Theatre plays have always played a significant role in not only awareness of the society but have been a part and parcel of literature also. It started with BAWA JITTO that was staged at Tikkri in 1948 when Ist ever Exhibition of Miniature painting was also organized there. There after the tremendous response from the public boosted the morale of team and it became a regular feature. Another play that helped the movement was SARPANCH. We have established playwrights who have contributed to Dogri literature with their remarkable theatre plays like Dinu Bhai Pant, Ram Nath Shastri, Narsingh Dev Jamwal, Madan Mohan Sharma, Ved Rahi , Yash Sharma, Narender Khajuria, Mohan Singh, Desh Bandhu Dogra ‘Nutan’, Om Goswami, Balwant Thakur , Kumar A. Bharti, , Shivdev Singh Susheel, Chhatrapal, Shiv Mehta , Rattan Doshi , Jagdeep Dubey, Rajeshwar Singh ‘Raju’, Deepak Kumar, Pritam Katoch, Rajneesh Gupta, Raj Rahi etc
It’s a fact that within limited words neither Dogri literature can be discussed in detail nor the names of all the writers having contributed be mentioned. I know a large number of names are missing but it’s the restriction of space otherwise a book may be complied on the Dogri Literature and contributing writers.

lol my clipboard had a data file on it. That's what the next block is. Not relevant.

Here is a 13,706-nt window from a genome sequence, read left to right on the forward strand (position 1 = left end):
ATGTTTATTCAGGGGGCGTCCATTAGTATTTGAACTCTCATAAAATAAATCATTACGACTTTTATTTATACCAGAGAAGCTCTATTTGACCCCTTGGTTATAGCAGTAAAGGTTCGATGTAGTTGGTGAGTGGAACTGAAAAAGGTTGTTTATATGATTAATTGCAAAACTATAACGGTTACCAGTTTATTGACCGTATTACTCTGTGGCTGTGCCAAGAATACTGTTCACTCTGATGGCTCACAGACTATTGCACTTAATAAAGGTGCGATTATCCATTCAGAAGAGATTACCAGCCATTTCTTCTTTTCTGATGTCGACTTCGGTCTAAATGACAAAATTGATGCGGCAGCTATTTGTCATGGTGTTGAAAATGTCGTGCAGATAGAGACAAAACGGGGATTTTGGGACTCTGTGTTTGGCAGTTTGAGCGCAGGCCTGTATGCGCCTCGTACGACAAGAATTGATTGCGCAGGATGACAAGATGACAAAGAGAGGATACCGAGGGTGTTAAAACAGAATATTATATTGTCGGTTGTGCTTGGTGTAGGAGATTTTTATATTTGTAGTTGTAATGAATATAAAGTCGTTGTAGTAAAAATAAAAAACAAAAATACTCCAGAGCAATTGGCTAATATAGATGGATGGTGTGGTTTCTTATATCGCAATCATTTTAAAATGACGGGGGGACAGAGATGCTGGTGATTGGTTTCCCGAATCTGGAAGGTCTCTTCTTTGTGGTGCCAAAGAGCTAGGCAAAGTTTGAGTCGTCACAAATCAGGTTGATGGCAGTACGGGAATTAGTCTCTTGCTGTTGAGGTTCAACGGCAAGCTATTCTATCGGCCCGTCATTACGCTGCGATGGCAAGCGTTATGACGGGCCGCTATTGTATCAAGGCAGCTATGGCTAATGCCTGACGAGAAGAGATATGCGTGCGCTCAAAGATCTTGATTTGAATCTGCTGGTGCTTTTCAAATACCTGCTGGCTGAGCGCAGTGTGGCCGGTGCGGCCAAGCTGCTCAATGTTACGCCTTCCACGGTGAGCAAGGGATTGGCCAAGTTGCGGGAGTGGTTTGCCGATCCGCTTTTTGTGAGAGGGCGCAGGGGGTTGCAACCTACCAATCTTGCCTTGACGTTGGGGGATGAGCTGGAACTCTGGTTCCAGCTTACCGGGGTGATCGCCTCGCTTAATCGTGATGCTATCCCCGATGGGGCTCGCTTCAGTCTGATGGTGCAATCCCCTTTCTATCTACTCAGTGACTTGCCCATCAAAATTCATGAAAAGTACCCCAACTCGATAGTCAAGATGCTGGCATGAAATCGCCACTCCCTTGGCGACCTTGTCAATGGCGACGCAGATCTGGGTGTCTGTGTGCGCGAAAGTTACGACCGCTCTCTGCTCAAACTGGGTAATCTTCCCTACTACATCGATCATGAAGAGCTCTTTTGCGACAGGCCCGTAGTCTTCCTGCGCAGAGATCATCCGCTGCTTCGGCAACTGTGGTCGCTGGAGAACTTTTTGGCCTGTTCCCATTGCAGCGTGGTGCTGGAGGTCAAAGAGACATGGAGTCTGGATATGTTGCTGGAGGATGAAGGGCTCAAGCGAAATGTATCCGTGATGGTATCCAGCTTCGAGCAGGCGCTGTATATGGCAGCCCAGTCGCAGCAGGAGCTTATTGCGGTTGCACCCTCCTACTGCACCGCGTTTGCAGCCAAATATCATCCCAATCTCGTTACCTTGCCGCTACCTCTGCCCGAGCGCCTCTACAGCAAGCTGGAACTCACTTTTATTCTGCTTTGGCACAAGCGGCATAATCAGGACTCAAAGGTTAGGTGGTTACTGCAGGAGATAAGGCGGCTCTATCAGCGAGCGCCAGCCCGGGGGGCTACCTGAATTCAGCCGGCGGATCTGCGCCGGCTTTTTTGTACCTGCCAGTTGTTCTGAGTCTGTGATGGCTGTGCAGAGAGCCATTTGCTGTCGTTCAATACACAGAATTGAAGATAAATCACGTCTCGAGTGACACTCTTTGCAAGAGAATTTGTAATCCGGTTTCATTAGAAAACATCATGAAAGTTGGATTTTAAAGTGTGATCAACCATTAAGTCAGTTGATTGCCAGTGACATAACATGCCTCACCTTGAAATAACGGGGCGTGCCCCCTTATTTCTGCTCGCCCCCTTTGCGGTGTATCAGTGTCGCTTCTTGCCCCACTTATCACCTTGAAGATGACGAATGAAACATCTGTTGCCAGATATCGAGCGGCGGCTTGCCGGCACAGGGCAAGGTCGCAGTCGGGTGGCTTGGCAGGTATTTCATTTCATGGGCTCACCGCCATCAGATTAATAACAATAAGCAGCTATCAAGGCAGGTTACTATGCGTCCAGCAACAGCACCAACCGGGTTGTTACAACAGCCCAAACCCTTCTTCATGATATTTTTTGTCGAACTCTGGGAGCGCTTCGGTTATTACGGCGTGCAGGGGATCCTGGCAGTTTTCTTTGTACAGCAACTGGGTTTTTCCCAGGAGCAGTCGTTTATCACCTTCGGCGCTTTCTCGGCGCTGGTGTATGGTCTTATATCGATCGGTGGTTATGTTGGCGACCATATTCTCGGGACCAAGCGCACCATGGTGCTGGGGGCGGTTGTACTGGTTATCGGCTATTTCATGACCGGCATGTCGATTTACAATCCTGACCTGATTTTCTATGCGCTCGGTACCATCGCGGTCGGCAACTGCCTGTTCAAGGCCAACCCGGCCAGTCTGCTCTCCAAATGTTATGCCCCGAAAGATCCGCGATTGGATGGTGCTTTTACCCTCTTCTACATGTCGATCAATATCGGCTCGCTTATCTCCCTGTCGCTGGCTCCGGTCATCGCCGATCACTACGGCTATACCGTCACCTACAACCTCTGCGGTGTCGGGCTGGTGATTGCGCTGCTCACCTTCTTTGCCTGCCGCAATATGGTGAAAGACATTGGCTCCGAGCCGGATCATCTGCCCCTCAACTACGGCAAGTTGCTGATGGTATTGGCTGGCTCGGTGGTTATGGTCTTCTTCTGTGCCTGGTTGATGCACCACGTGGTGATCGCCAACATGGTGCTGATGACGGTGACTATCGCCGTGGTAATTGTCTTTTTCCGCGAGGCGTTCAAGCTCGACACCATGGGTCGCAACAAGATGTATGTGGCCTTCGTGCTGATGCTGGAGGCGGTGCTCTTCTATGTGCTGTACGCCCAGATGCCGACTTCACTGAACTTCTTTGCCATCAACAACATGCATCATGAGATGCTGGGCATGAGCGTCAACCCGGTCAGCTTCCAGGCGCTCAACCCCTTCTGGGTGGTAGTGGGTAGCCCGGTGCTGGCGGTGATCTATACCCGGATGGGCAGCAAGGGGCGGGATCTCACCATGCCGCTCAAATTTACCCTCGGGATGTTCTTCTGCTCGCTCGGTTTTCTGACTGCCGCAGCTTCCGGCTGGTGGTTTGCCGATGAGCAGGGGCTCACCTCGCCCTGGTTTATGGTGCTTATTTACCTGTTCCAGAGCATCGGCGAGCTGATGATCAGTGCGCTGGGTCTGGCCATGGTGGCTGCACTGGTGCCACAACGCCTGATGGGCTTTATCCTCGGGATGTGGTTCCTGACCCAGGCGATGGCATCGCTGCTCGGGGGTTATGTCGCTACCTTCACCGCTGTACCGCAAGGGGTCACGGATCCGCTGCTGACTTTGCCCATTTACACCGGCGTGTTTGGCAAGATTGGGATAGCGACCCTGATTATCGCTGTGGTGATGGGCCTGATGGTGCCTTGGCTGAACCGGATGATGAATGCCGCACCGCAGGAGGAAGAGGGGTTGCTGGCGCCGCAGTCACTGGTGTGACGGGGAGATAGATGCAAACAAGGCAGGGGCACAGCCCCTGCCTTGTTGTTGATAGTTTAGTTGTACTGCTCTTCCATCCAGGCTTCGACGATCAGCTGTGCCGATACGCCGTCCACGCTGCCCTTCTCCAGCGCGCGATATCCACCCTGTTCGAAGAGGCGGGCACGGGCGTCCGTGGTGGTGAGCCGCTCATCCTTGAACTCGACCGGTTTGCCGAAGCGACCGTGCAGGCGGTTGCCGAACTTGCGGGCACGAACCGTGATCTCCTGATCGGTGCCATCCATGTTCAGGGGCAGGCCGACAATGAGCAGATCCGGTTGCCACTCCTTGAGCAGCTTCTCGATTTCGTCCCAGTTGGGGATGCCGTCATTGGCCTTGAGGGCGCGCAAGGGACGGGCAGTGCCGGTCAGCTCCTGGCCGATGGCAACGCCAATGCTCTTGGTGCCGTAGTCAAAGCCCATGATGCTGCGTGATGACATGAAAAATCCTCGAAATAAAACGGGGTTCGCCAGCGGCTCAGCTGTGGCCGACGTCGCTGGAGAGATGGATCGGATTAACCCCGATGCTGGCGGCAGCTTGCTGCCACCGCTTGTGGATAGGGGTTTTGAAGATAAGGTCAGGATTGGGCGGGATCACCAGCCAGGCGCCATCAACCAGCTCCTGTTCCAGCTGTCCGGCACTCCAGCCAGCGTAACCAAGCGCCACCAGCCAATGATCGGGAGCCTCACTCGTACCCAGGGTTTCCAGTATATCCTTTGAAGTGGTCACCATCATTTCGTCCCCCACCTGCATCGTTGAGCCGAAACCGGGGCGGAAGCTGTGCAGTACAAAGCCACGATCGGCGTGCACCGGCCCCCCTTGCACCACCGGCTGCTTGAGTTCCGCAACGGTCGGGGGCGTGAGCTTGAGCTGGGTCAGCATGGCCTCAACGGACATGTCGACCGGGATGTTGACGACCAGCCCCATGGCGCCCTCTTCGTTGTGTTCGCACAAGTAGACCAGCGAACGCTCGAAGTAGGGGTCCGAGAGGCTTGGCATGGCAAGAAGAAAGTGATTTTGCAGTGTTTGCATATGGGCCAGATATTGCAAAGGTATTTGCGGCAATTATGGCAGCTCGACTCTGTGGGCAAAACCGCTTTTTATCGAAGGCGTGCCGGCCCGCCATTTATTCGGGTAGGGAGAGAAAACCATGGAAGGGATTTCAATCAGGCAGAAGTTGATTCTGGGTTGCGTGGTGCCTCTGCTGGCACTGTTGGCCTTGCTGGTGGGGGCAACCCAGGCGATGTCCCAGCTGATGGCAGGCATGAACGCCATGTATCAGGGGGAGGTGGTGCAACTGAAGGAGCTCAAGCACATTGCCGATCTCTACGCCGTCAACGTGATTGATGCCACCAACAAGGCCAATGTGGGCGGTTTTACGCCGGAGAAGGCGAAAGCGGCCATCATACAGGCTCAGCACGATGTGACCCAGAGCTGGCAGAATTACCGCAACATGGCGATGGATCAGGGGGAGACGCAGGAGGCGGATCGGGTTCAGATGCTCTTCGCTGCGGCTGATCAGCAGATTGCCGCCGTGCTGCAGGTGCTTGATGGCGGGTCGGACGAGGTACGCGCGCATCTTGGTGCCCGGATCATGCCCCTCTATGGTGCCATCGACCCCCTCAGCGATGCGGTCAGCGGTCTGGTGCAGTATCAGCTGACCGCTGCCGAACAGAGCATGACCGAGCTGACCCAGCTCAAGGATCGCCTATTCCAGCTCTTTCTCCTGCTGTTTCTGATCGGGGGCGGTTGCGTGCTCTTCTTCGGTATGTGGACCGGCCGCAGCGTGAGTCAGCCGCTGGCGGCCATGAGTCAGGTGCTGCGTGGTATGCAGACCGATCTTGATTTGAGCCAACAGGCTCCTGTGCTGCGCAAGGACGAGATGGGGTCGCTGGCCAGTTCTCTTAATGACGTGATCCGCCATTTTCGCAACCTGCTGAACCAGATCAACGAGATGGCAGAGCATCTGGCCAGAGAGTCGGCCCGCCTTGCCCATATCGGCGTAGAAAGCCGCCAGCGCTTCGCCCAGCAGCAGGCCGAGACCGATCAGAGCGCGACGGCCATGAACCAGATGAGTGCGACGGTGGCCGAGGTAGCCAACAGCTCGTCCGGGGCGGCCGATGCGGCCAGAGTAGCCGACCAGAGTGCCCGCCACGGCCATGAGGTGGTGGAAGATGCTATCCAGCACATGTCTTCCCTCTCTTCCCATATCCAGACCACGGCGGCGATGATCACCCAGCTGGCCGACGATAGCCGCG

However, the fact remains that Dogri literature cannot be discussed without the contributions of some towering personalities and of them is a man widely known as ‘Pitamaha of Dogri’ and some remember him as ‘Bharatendu Harishchandra of Dogri’ also. He is Padma Shri Prof. Ram Nath Shastri. He led the movement for winning gratitude and honor for his mother tongue Dogri with all grace and had convinced those established writers penning down their creative works in other languages like Hindi and Urdu to realize their moral responsibilities towards their own language and traditions. He inspired them to write in Dogri and enrich own language and literature. It did the most wanted and desired magic and many joined the movement. The language that had been discarded by own started getting admiration.
“Hindi Sadhi Daadi Ae
Te Dogri Sadhi Maa,
Daadi Thar Daadi
Te Maa Thar Maa.”